Marquez should be placed "on probation" - Schwantz

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Marquez should be placed
Jamie Klein
By: Jamie Klein
Co-author: David Malsher
Apr 13, 2018, 3:02 PM

Marc Marquez should be placed "on probation" for his dangerous riding in last weekend's Argentina MotoGP race, according to grand prix motorcycling legend Kevin Schwantz.

Marc Marquez, Repsol Honda Team
Marc Marquez, Repsol Honda Team
Marc Marquez, Repsol Honda Team, Valentino Rossi, Yamaha Factory Racing crashes
Kevin Schwantz
Jack Miller, Pramac Racing, Marc Marquez, Repsol Honda Team
Marc Marquez, Repsol Honda Team, Valentino Rossi, Yamaha Factory Racing crash
Marc Marquez, Repsol Honda Team, riders leaving the grid
Marc Marquez, Repsol Honda Team
Marc Marquez, Repsol Honda Team
Kevin Schwantz
Marc Marquez, Repsol Honda Team
Marc Marquez, Repsol Honda Team
Marc Marquez, Repsol Honda Team

Reigning champion Marquez was the subject of harsh criticism for his riding in Termas de Rio Hondo, where he attracted the attention of the stewards for colliding with both Aleix Espargaro and Valentino Rossi, causing the latter to crash.

For 1993 500cc champion Schwantz, Marquez's behaviour in Argentina means he should be placed on notice for the remainder of the season, with any further contact he initiates met with disqualification.

"I think he’s been penalised for what he did," Schwantz told Motorsport.com. "But I think he should be on probation for the rest of the year.

"He needs to be told that if for any reason whatsoever, if he comes into contact with anyone else by his own doing, then he gets parked."

He added: "The thing is, even if they were mistakes where he outbraked himself and carried too much speed for the track conditions, he’s a champion, he knows what he’s doing - so he’s gonna know that he’s too fast even before he needs to commit to the inside of another bike and make contact.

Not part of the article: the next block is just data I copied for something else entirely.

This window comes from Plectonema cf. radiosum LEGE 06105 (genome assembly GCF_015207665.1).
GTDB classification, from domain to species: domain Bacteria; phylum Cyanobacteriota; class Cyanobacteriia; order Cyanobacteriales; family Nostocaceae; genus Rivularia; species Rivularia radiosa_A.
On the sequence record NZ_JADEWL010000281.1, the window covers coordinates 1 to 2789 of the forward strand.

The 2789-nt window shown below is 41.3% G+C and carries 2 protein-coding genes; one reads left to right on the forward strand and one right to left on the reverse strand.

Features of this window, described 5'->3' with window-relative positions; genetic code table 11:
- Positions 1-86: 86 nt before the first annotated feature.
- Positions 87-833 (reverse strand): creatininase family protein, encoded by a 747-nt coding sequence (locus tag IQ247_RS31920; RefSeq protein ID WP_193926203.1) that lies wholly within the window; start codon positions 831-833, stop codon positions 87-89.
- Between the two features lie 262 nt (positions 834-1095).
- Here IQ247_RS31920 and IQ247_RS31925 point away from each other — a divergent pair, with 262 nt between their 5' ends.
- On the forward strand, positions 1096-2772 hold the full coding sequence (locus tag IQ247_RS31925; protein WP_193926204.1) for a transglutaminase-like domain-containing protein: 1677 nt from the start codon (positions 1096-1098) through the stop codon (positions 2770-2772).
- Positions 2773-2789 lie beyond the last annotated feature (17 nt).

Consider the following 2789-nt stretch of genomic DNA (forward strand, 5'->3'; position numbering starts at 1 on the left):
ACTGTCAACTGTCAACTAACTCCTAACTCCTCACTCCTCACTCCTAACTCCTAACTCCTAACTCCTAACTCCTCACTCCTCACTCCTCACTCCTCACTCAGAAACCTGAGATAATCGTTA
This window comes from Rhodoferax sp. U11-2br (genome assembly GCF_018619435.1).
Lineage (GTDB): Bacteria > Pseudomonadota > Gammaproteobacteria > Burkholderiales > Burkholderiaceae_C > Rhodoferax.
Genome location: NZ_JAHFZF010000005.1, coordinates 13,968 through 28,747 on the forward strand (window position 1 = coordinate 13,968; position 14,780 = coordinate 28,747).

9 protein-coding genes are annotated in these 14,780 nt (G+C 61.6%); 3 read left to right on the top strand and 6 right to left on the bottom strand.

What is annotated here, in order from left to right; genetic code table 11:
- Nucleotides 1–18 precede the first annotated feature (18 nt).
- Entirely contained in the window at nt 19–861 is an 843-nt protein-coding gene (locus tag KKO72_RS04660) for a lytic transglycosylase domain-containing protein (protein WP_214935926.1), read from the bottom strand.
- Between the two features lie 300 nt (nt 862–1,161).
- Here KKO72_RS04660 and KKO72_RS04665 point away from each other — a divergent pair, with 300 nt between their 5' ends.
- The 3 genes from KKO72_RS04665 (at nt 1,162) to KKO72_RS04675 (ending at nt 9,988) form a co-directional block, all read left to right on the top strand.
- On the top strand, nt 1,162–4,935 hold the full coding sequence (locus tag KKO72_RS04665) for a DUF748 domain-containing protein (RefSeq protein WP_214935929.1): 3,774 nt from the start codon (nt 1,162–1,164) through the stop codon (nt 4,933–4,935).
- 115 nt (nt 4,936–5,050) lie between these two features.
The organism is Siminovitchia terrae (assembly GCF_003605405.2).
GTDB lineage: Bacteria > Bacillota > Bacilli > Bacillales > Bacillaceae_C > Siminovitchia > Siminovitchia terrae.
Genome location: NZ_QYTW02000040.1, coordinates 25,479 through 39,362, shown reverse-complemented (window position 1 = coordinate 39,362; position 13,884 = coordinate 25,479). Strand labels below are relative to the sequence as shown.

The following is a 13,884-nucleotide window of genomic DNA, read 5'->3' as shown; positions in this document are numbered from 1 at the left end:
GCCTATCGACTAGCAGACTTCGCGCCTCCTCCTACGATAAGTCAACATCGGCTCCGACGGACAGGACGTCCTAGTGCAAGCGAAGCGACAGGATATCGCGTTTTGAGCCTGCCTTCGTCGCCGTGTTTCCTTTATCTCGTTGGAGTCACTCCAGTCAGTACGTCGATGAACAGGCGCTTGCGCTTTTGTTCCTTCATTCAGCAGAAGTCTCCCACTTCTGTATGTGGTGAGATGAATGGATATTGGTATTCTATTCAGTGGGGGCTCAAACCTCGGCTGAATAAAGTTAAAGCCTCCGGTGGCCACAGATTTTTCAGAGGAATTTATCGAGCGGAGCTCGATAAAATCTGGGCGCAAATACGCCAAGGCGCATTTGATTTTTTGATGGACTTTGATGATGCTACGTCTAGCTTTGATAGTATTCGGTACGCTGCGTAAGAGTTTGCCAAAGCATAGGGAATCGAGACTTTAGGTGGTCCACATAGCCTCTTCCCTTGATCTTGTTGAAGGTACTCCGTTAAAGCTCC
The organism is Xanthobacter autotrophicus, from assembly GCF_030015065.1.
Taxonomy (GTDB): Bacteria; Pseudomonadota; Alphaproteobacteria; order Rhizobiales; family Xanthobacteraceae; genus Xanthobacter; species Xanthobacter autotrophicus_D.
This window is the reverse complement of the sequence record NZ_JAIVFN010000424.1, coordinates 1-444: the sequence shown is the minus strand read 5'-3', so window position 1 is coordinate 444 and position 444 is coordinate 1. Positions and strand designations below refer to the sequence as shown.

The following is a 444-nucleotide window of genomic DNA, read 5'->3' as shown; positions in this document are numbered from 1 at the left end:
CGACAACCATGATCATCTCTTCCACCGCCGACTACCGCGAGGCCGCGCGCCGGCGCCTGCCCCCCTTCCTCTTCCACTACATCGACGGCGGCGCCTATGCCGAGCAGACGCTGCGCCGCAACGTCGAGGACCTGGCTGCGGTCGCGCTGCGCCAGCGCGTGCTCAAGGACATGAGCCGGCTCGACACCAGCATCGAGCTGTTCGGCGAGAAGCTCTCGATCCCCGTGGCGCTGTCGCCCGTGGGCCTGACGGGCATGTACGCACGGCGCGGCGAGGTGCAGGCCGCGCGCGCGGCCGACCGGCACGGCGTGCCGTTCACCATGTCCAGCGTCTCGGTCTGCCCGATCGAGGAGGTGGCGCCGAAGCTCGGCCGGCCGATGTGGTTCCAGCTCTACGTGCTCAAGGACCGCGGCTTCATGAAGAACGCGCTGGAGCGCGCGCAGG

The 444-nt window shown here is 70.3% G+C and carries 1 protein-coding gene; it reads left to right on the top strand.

"And if he knows that, then his judgement should be, ‘I’ve gotten in here too hot’ and then stand the bike up a little and run out wide before the apex and there’s no need to involve the other rider at all.

"You can’t just dive in, hit the other guy, and then say, ‘Oh, sorry, I made a mistake.’ We all know that’s not right.

"Everyone makes occasional mistakes in critical situations, but he shouldn’t keep creating his own critical situations where his mistakes then have consequences that put other riders in harm’s way."

The root of the controversy was Marquez having to make a comeback after being handed a ride-through penalty for taking his grid slot having just stalled and restarted his bike - instead of starting from the pitlane.

Schwantz suggested that the Honda rider should simply have been disqualified for ignoring an instruction to start from the pitlane.

"If he didn’t do what Tony [Congram] from IRTA told him to do, he should have been disqualified from the race within the first couple of laps," he said. "End of discussion.

"It should be, 'You stalled, I told you to start from pitlane, you didn’t do what you were told to do. That’s it, boy, you’re out.' And that would have stopped him doing all the stupid s*** he went on and did."

The Suzuki ambassador also said that MotoGP should rethink the practice of handing out ride-through penalties, if they lead to riders seeing "red mist" like Marquez did in Argentina.

"Maybe we don’t need ride-through penalties, going forward," said Schwantz. "Maybe they just get 30 seconds or 60 seconds added to their race time.

"Maybe you don’t need to be given the opportunity to be out there once you get that penalty. Because anybody a rider sees when they’re that crazy-angry could get hit. 

"Nobody should have to be worried about their safety when they’re racing. This is not a contact sport, and a rider should be looking over his shoulder worried that he’s gonna get beat, not worried that he’s gonna get hit."

Asked what he would say to Marquez, Schwantz replied: "Calm the f*** down. He doesn’t have to do every lap where he’s pushing the front, sliding the back, almost crashing, just about saving it.

"Smooth is fast, not ragged. Almost crashing all the time is what leads to you running into people.

"He needs to rethink his outlook. We know he’s a great talent, we know he’s fast, and if he could ever learn to be smooth and fast, I think he’d be amazed how quick he could be."

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